U.S. CitiesCity-Data Forum Index
Go Back   City-Data Forum > General Forums > Real Estate > Foreclosures, Short Sales, and REOs
 [Register]
Please register to participate in our discussions with 2 million other members - it's free and quick! Some forums can only be seen by registered members. After you create your account, you'll be able to customize options and access all our 15,000 new posts/day with fewer ads.
View detailed profile (Advanced) or search
site with Google Custom Search

Search Forums  (Advanced)
 
 
Old 01-28-2012, 06:09 AM
 
1,072 posts, read 2,194,903 times
Reputation: 922

Advertisements

I was served a subpoena recently that stated that I may have an interest in a property that has gone into foreclosure. I was named on a transfer of deed upon death, and now the home is in foreclosure. I have been out of contact with the borrower for several years, and have been unable to find her since the subpoena. I called the attorney's office and told them I have no interest in the property, and they drafted a disclaimer of interest. I am unsettled because of the wording, which basically says that I have no interest in the property, unless it is determined that I owe any money related to the property (to include attorney fees, interest, etc). I have never signed anything related to this property and was not aware of being listed on the transfer of deed on death.

Is there any chance that B of A can come after me for any portion of this debt?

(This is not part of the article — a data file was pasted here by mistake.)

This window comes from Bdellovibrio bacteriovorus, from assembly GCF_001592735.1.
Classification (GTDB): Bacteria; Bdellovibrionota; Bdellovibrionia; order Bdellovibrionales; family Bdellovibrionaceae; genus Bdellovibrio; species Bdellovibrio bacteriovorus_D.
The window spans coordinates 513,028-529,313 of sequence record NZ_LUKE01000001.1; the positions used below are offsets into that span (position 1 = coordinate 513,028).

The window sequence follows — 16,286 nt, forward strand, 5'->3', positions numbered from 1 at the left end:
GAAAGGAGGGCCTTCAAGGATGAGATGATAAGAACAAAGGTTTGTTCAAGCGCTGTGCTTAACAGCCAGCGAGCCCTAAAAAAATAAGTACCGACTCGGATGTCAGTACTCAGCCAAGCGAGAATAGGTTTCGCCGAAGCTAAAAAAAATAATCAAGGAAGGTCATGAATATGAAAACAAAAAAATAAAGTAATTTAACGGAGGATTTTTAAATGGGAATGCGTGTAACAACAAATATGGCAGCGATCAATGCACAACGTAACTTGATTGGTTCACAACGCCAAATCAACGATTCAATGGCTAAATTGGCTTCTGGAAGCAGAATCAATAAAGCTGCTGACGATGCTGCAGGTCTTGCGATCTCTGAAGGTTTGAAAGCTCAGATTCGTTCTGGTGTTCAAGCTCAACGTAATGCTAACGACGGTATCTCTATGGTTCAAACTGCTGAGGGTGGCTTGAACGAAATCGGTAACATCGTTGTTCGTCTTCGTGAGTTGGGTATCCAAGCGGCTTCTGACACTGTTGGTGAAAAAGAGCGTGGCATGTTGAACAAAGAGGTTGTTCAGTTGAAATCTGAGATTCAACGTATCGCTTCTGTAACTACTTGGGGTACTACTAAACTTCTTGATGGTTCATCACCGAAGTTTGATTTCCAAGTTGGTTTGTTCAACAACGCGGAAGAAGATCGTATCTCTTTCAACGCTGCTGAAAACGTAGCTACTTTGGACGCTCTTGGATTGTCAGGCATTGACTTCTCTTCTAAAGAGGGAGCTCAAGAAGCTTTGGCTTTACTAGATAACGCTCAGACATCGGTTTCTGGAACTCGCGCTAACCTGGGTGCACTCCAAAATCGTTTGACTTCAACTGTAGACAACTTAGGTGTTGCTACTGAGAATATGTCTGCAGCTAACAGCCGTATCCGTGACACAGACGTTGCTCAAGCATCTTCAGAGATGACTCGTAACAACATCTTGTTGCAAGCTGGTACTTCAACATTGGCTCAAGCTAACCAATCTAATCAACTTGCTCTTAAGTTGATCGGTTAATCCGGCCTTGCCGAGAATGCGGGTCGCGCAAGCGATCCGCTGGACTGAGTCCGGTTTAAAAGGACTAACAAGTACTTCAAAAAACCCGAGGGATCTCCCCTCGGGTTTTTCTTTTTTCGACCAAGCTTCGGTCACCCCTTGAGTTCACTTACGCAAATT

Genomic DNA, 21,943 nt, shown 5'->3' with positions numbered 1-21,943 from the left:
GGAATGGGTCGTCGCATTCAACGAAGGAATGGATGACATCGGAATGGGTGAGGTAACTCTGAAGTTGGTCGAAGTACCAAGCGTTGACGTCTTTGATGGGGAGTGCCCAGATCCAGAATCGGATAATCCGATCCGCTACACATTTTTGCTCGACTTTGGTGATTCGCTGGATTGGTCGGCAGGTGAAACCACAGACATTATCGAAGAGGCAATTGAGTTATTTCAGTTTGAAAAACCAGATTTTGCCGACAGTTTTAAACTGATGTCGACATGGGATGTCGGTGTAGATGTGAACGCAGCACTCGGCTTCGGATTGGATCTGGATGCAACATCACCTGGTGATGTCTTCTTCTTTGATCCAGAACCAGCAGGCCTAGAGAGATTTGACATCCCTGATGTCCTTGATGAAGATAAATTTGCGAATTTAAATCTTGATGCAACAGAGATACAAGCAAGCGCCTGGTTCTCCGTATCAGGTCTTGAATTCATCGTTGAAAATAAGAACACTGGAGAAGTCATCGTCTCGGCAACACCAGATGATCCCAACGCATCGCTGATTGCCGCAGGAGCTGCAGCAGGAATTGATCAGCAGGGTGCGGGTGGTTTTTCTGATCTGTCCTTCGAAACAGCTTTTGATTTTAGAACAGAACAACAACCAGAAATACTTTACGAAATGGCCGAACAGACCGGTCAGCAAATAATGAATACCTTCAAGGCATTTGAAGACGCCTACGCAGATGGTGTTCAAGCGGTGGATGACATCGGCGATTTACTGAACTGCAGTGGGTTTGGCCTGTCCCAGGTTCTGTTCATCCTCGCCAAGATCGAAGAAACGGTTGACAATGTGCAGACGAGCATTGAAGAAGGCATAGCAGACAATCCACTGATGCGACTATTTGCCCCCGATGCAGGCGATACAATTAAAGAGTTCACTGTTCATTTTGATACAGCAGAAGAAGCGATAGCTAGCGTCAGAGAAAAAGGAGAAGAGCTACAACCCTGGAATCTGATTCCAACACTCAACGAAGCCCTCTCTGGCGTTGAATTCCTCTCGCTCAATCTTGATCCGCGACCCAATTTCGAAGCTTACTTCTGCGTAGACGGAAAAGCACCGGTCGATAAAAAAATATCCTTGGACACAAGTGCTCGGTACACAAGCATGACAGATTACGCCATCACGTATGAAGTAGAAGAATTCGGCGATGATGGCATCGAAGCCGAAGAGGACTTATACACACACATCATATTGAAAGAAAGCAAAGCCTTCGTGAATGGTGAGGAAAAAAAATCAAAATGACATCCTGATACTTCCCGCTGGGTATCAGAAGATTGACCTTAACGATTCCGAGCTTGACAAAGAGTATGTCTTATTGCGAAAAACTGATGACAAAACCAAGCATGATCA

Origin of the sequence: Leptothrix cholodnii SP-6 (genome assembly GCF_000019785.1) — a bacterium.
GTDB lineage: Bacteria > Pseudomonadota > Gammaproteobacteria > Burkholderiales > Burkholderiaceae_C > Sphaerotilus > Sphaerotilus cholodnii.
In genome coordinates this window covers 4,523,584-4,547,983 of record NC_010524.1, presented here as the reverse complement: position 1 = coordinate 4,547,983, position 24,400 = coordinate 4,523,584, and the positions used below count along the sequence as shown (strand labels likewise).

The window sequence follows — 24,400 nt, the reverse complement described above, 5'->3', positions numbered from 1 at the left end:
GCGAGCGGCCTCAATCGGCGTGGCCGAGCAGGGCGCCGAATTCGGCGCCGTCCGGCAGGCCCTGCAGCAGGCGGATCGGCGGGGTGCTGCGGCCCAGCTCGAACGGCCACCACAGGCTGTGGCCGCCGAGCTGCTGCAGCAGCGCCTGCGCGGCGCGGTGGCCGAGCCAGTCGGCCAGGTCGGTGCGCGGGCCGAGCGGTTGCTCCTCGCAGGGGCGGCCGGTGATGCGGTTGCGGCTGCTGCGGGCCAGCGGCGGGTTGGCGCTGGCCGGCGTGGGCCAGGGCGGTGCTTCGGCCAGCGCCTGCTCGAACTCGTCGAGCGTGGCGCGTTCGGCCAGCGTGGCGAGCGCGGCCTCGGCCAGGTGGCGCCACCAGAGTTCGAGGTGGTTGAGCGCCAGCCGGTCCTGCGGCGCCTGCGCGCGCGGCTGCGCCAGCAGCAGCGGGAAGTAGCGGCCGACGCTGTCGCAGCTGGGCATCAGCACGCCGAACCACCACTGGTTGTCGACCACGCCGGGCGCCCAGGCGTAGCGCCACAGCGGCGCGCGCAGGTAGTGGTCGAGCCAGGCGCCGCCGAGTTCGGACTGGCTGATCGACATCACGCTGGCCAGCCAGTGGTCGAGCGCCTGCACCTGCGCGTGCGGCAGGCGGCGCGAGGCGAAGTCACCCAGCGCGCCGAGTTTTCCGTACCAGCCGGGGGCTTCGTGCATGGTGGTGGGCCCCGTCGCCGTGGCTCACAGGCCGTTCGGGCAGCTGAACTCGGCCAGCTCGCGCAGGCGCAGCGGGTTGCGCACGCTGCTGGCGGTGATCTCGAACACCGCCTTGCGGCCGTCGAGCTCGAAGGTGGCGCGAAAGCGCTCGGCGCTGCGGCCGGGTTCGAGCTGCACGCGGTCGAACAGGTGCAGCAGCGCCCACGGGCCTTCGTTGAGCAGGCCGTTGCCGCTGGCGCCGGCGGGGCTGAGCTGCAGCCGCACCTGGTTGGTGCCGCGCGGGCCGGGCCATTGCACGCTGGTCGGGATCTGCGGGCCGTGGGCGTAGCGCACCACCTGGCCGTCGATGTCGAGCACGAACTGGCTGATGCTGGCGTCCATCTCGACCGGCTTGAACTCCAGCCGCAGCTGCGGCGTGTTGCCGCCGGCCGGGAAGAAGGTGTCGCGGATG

Quick reply to this message

 
Old 01-28-2012, 06:35 AM
 
Location: Blue Ridge Mntns., NC
9,791 posts, read 13,506,344 times
Reputation: 8102
Quote:
Originally Posted by marmom View Post
I was served a subpoena recently that stated that I may have an interest in a property that has gone into foreclosure. I was named on a transfer of deed upon death, and now the home is in foreclosure. I have been out of contact with the borrower for several years, and have been unable to find her since the subpoena. I called the attorney's office and told them I have no interest in the property, and they drafted a disclaimer of interest. I am unsettled because of the wording, which basically says that I have no interest in the property, unless it is determined that I owe any money related to the property (to include attorney fees, interest, etc). I have never signed anything related to this property and was not aware of being listed on the transfer of deed on death.

Is there any chance that B of A can come after me for any portion of this debt?

Did you ask that question of the attorney who drafted the Disclaimer? You need to get this answer from an attorney that represents you, not the bank! If the borrower is still living, then the borrower might remove your name from the deed, but this entire scenario requires good legal advice.
Quick reply to this message
 
Old 01-28-2012, 06:52 AM
 
1,072 posts, read 2,194,903 times
Reputation: 922
Quote:
Originally Posted by QuilterChick View Post
Did you ask that question of the attorney who drafted the Disclaimer? You need to get this answer from an attorney that represents you, not the bank! If the borrower is still living, then the borrower might remove your name from the deed, but this entire scenario requires good legal advice.
I have not yet asked this question of the attorney handling the foreclosure (I received the draft late yesterday, but will call them on Monday). It's true that I will need to consult an attorney who is not representing the bank. There is a part of me that is miffed to have to pay attorney fees for an issue that shouldn't involve me. I was hoping to hear from someone who has been in this situation. Thanks for your reply...it's good advice.
Quick reply to this message
 
Old 01-28-2012, 09:01 AM
Status: "That cotton is blowing" (set 13 days ago)
 
Location: Just south of Denver since 1989
10,572 posts, read 28,014,487 times